So if the zombies show up, forgive me if I leap over your head to scramble to safety.
Often, when companies are faced with a need to trim their expenses, they view PR and Marketing as the fat of the company. In the heat of the battle, all of the hard work done by these communication pros is reduced to press releases and pretty brochures. Ugh. I could successfully argue that this is a big mistake. I could even provide examples of how cutting these departments actually hurt the bottom line, but today I want to focus on a different perspective. We get treated like the fat that can be trimmed away because we hide our true value under muumuus. It’s time we wear form fitting clothes that show organizations that we’re not fat, but muscle.
Communication pros often do a rotten job of communicating our true value. We serve others beautifully crafting messages, positioning brands and rising to the challenge in the face of crisis. Yet, we are quiet about what we do and how it ties into the priorities of the C-suite.
At the heart of all PR and Marketing tactics is strategy. While others may focus on tactics and output, we know that those things are secondary to a solid strategic plan. To develop this strategy, we have to know the business, understand the big picture vision, know the market, be ahead of industry shifts and know the competition. We do all this but we don’t articulate it and worse we fail to fight for our seat at the executive table where our voices can be heard.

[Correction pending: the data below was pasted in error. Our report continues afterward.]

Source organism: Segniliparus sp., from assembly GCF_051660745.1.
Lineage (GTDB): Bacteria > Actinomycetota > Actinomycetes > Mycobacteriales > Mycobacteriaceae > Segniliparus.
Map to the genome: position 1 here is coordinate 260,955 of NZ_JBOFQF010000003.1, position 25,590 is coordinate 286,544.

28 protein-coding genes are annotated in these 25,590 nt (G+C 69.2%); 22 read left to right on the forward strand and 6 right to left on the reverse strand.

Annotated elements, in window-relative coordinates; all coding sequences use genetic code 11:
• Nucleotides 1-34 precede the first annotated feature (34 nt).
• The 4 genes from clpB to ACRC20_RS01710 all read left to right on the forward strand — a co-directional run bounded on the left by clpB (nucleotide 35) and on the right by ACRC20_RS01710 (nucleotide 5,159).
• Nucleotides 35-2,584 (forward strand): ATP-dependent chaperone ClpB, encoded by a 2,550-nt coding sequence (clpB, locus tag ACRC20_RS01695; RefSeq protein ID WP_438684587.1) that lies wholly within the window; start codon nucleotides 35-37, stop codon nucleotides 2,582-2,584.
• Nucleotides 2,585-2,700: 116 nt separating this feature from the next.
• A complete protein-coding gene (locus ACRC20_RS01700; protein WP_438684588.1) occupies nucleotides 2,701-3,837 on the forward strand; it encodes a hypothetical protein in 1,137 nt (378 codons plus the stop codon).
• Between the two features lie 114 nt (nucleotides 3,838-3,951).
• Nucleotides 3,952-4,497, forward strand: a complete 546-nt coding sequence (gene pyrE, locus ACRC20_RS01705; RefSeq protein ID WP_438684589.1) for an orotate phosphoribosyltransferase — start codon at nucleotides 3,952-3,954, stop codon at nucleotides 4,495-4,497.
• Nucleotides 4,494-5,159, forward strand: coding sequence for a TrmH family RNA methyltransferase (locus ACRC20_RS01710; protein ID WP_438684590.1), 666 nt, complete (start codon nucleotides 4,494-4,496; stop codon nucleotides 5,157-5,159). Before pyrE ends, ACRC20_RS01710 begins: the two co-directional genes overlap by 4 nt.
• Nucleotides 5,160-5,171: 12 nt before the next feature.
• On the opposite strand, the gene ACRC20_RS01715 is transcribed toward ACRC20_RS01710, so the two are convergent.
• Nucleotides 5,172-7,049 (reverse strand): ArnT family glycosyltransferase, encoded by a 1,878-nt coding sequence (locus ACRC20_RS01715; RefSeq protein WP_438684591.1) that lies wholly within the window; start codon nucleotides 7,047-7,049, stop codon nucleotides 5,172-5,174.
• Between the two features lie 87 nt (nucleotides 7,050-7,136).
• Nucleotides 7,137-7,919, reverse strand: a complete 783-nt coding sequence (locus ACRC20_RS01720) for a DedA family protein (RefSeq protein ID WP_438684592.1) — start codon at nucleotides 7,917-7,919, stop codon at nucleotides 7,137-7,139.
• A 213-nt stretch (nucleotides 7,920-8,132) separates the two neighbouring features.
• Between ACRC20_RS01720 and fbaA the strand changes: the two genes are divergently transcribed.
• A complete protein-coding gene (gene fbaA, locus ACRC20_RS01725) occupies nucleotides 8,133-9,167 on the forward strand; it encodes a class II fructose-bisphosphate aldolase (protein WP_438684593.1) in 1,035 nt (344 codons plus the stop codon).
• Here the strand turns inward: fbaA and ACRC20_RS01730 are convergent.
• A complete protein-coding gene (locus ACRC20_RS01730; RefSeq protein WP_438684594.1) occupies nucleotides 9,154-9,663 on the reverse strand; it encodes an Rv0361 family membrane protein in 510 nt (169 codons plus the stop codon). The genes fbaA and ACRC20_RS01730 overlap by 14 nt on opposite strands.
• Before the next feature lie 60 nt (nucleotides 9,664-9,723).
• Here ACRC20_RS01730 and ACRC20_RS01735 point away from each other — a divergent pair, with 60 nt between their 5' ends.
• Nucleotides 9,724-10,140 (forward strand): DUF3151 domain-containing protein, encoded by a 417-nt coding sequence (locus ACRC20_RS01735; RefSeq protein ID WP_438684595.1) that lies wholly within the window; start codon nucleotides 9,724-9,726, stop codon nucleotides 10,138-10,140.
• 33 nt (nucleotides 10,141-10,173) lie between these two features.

As a result, executives see us as those with creative intelligence but may miss or devalue our broader insight and it’s our fault.
It pains me to admit it but I have made this mistake. A client wants to cut their budget (code for we don’t get why we’re paying you) or is questioning what PR/Marketing is really doing for them. All of your metrics and charts and case studies dissolve into nothingness when you have failed to make it clear not only what you do but how you do it and how that integrates into what the company cares about. Ouch.
As communicators we must lean in and take our seat at the strategy table. Have the business discussions and make sure that you are aligning what you do with what matters to the company (Hint: It’s money – making it, saving it- but it is always money). More importantly learn to talk about it in a way that matters to those who are listening.
Yes, there will always be clients/employers who simply do not get what we do but we can do our part to make sure that we do not get eaten first.
I want to hear from you, how do you communicate your value to clients/employers? What can we do better?
Karen Swim has not received any gifts yet
Posted on February 23, 2008 at 3:08pm — 2 Comments